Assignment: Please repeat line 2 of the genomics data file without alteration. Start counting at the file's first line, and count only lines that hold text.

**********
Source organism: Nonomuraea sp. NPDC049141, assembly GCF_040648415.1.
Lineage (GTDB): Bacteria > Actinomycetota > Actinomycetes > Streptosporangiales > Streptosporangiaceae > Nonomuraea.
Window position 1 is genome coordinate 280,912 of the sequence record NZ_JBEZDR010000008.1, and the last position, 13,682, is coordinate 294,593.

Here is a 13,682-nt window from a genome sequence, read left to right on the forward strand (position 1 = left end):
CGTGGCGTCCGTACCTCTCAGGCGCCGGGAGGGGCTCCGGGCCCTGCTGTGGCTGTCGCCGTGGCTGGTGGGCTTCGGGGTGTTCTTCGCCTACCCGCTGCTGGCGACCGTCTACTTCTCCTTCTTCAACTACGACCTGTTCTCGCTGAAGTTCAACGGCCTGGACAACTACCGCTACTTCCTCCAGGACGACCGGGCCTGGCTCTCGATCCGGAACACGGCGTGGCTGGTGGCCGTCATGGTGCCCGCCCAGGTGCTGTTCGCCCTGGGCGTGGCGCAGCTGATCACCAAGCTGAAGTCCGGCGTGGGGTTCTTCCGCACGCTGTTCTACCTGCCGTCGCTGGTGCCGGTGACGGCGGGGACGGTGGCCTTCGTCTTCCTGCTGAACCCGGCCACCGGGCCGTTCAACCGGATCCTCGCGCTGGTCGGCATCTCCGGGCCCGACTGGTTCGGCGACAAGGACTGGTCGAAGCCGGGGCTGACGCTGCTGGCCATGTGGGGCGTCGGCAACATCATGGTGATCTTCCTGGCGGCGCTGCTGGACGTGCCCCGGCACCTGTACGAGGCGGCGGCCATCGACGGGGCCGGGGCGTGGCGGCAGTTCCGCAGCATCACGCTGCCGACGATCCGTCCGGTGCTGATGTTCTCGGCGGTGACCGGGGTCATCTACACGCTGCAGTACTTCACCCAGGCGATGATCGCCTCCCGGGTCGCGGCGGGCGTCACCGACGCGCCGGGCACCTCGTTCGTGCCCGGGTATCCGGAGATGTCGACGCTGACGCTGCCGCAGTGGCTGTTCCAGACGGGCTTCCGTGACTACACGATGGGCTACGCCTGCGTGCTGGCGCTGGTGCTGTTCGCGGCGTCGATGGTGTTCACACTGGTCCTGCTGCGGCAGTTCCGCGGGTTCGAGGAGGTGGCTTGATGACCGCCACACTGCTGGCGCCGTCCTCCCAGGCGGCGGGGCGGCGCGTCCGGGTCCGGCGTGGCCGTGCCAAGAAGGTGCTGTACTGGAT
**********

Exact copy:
Lineage (GTDB): Bacteria > Actinomycetota > Actinomycetes > Streptosporangiales > Streptosporangiaceae > Nonomuraea.